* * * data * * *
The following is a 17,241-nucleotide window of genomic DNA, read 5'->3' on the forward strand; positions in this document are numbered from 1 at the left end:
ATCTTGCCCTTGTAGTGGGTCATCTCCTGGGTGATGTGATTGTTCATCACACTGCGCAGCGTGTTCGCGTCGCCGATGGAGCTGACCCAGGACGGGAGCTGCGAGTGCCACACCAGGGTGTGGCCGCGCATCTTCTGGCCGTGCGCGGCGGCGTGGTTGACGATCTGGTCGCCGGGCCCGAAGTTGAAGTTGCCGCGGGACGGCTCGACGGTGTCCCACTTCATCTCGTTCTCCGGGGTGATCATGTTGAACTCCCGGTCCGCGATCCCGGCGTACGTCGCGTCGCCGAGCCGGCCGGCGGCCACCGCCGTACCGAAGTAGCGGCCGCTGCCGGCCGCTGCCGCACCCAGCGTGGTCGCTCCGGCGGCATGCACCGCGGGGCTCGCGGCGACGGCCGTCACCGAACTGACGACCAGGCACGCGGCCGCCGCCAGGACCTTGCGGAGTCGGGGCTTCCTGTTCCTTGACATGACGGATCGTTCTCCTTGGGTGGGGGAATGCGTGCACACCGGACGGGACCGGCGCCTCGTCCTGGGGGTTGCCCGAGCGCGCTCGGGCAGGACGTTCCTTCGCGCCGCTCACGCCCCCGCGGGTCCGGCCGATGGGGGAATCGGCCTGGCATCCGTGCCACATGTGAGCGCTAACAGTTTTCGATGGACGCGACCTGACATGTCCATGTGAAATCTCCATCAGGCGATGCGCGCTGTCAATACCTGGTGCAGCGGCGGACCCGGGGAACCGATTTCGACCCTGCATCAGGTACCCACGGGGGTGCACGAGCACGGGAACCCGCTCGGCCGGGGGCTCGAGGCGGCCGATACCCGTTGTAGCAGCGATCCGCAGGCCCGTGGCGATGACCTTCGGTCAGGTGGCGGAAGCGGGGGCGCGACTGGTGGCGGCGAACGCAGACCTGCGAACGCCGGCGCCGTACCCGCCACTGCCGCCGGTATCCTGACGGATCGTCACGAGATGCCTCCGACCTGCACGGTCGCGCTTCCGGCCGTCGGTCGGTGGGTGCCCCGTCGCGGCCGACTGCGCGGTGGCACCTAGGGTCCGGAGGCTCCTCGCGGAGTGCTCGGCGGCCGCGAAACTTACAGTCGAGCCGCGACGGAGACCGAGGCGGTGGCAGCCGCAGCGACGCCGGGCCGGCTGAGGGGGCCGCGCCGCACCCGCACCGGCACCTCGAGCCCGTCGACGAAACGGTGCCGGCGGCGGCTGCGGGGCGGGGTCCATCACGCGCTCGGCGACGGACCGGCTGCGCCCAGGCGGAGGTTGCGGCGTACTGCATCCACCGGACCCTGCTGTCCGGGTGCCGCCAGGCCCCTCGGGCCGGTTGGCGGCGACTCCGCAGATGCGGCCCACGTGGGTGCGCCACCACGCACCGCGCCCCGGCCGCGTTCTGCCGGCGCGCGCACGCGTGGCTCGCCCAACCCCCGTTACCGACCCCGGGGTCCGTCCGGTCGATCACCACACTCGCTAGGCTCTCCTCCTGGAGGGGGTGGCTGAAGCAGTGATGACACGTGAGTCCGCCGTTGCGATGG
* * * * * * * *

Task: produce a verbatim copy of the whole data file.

The following is a 17,241-nucleotide window of genomic DNA, read 5'->3' on the forward strand; positions in this document are numbered from 1 at the left end:
ATCTTGCCCTTGTAGTGGGTCATCTCCTGGGTGATGTGATTGTTCATCACACTGCGCAGCGTGTTCGCGTCGCCGATGGAGCTGACCCAGGACGGGAGCTGCGAGTGCCACACCAGGGTGTGGCCGCGCATCTTCTGGCCGTGCGCGGCGGCGTGGTTGACGATCTGGTCGCCGGGCCCGAAGTTGAAGTTGCCGCGGGACGGCTCGACGGTGTCCCACTTCATCTCGTTCTCCGGGGTGATCATGTTGAACTCCCGGTCCGCGATCCCGGCGTACGTCGCGTCGCCGAGCCGGCCGGCGGCCACCGCCGTACCGAAGTAGCGGCCGCTGCCGGCCGCTGCCGCACCCAGCGTGGTCGCTCCGGCGGCATGCACCGCGGGGCTCGCGGCGACGGCCGTCACCGAACTGACGACCAGGCACGCGGCCGCCGCCAGGACCTTGCGGAGTCGGGGCTTCCTGTTCCTTGACATGACGGATCGTTCTCCTTGGGTGGGGGAATGCGTGCACACCGGACGGGACCGGCGCCTCGTCCTGGGGGTTGCCCGAGCGCGCTCGGGCAGGACGTTCCTTCGCGCCGCTCACGCCCCCGCGGGTCCGGCCGATGGGGGAATCGGCCTGGCATCCGTGCCACATGTGAGCGCTAACAGTTTTCGATGGACGCGACCTGACATGTCCATGTGAAATCTCCATCAGGCGATGCGCGCTGTCAATACCTGGTGCAGCGGCGGACCCGGGGAACCGATTTCGACCCTGCATCAGGTACCCACGGGGGTGCACGAGCACGGGAACCCGCTCGGCCGGGGGCTCGAGGCGGCCGATACCCGTTGTAGCAGCGATCCGCAGGCCCGTGGCGATGACCTTCGGTCAGGTGGCGGAAGCGGGGGCGCGACTGGTGGCGGCGAACGCAGACCTGCGAACGCCGGCGCCGTACCCGCCACTGCCGCCGGTATCCTGACGGATCGTCACGAGATGCCTCCGACCTGCACGGTCGCGCTTCCGGCCGTCGGTCGGTGGGTGCCCCGTCGCGGCCGACTGCGCGGTGGCACCTAGGGTCCGGAGGCTCCTCGCGGAGTGCTCGGCGGCCGCGAAACTTACAGTCGAGCCGCGACGGAGACCGAGGCGGTGGCAGCCGCAGCGACGCCGGGCCGGCTGAGGGGGCCGCGCCGCACCCGCACCGGCACCTCGAGCCCGTCGACGAAACGGTGCCGGCGGCGGCTGCGGGGCGGGGTCCATCACGCGCTCGGCGACGGACCGGCTGCGCCCAGGCGGAGGTTGCGGCGTACTGCATCCACCGGACCCTGCTGTCCGGGTGCCGCCAGGCCCCTCGGGCCGGTTGGCGGCGACTCCGCAGATGCGGCCCACGTGGGTGCGCCACCACGCACCGCGCCCCGGCCGCGTTCTGCCGGCGCGCGCACGCGTGGCTCGCCCAACCCCCGTTACCGACCCCGGGGTCCGTCCGGTCGATCACCACACTCGCTAGGCTCTCCTCCTGGAGGGGGTGGCTGAAGCAGTGATGACACGTGAGTCCGCCGTTGCGATGG